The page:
By Staff Report
Jun. 21, 2012
I’ve been thinking about “culture change” recently because rapid social and technological changes, game-changing regulations, and globalization are putting a lot of pressure on the workplace.
Most management books will tell you that culture change is extremely difficult and takes a long time. While that is often true, I know firsthand that culture can change almost overnight–and understanding how it happened might teach us how to speed up the process in our organizations.
As I recently wrote, I graduated fromHamilton College in 1972 having started in the fall of 1968. Since roughly 1812, the college had been an all-male institution developing standards and traditions reflecting its cloistered, single sex, small-college and “establishment” environment.
When I arrived, we mostly wore button-down shirts, blue jeans or straight-legged khakis. We put on jackets for dinner.
Before the fall of 1968 when I arrived, females were a rare and special presence on “the Hill,” as we called our isolated community. Women visiting freshmen had to be out of the dorms early; slightly later if visiting upper classmen. From what I could tell, most women who did visit dressed very conservatively, matching theHamilton men’s style.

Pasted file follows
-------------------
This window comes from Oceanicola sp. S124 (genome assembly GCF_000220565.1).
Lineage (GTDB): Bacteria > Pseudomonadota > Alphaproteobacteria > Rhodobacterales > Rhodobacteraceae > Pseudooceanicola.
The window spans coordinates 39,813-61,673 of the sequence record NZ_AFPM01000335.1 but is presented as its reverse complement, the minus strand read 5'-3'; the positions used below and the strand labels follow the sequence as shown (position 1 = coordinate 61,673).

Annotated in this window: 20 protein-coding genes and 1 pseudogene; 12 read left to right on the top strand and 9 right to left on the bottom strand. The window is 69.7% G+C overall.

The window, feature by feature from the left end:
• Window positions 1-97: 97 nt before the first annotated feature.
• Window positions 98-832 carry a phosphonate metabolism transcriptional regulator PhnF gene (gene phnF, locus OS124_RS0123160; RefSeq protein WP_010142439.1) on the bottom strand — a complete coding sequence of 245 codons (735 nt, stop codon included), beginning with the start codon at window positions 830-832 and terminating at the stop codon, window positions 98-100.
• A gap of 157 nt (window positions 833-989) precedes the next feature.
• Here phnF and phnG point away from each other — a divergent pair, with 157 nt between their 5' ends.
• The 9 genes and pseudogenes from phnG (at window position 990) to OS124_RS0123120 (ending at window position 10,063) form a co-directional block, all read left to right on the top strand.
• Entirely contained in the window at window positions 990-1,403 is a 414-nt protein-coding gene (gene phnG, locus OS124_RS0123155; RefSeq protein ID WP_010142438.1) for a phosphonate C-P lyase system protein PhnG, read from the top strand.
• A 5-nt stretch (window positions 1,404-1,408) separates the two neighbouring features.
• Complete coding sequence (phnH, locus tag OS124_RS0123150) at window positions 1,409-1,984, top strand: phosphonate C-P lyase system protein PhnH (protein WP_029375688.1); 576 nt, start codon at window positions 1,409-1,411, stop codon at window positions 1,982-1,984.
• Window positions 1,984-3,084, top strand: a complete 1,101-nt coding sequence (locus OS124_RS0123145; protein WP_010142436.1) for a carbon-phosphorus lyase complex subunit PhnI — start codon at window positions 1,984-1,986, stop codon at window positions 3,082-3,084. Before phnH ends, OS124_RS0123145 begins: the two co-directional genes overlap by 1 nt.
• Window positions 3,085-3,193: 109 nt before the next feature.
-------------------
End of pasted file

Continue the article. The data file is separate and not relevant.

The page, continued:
Within two weeks of my arrival at Hamilton, those standards started disappearing. An all-female school (Kirkland College), with an independent, adventurous student body, opened up across the road from Hamilton.
Suddenly, about 150 women lived close by. We shared meals and classes with them. The Kirkland women dressed casually, generated their own social conventions, and had, as a group, little patience for traditions that they saw as impractical and archaic. They questioned assumptions and made us question ourselves.
Many of us bonded with them and started throwing off old traditions quickly. We stopped wearing jackets to meals. For many, straight-leg pants gave way to bell bottoms, and neckties to love beads.
By the end of my first semester, Hamilton loosened limitations on when women could visit our dorms. By the end of the first year, those rules disappeared entirely. Our view of the world and our actions changed quickly, too.
I’m sure that all of us can think of instances of rapid culture change, perhaps driven by dramatic and painful events—just think of how quickly spending habits in America changed in recent years. But changes that arise from negative circumstances, even if necessary, are often met with fear, anxiety, resentment and even anger.
What I’ve learned by comparing my Hamilton/Kirkland experience to changes caused by crises is that change for positive reasons is a lot easier and lot less painful. Our role as business leaders is to make sure that the changes we want to see are attractive to those who have to adapt their behavior. We need to emphasize the positive reasons for a change so employees won’t fear or resist it but will voluntarily adapt on their own.
Looking for positive incentives in line with business objectives that benefit individuals and teams is the surest way I know to generate long-standing adaptations.
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